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Consumers need to beware of the 'Fuel Relief Program' scam

Scammers want to take advantage of consumers who are desperate to lower their fuel costs

Gas prices and gas pump concept
Photo (c) aydinmutlu - Getty Images
Consumers have been struggling to pay rising prices at the pump, and now scammers are entering the mix to try to take advantage of the situation. 

Scamacide and consumer tech expert Kim Komando report that scammers have concocted a ruse in which they pose as government representatives of the federal "Fuel Relief Program." The fraudsters call, text, and email victims to tell them that they're eligible for the program if they provide some personal and financial information. However, they're just looking to steal that information and use it for their own nefarious purposes.

Don’t take the bait

There is no "Fuel Relief Program," but the idea could certain appeal to consumers who are desperate for relief at the gas pump. Scammers know that some folks won't be able to pass up a good deal to lower their fuel costs, and they're eager to steal identities. 

Consumers who want to avoid becoming a victim of this scam should keep the following things in mind:

Federal agencies do not send unsolicited message offers. Agencies like the IRS or Social Security Administration will never text message or email you with offers out of the blue, and they certainly won’t ask you to make some sort of immediate payment. The FTC suggests that consumers look up the contact information for the government agency that is supposedly contacting them to confirm any message they receive.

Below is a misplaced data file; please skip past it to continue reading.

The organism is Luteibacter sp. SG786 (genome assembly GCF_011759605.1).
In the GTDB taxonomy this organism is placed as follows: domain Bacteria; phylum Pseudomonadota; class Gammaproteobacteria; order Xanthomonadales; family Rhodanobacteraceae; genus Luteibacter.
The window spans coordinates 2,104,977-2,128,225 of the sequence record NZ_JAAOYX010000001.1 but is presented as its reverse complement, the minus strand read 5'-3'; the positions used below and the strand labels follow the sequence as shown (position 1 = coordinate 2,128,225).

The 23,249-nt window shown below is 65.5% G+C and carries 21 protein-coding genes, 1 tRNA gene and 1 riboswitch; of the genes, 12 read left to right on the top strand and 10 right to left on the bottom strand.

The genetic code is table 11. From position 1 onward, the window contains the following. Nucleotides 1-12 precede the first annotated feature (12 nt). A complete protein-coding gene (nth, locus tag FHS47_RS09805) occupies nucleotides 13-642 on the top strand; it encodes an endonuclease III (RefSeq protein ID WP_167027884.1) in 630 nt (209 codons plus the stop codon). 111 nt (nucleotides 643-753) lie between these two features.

No legitimate agency will ever tell you to pay with gift cards, money transfers, or cryptocurrency. That’s a mantra that everyone should memorize.

Kim Komando warns consumers that scammers may also offer fake gas discount cards or coupons. She said one of her listeners clued her in that some gas stations may be offering discount incentives if you fill up with them rather than the competition – a move that usually involves downloading an app, signing up for the station’s email newsletter, or getting their fuel card. While that’s a nice gesture, it’s not easy to tell if the offer comes from someone legitimate or from a scammer.

“If you want a few cents off through a newsletter, the most critical aspect is to ensure you sign up through the correct website,” Komando said. “Don’t follow a random link from an unsolicited email or text.”

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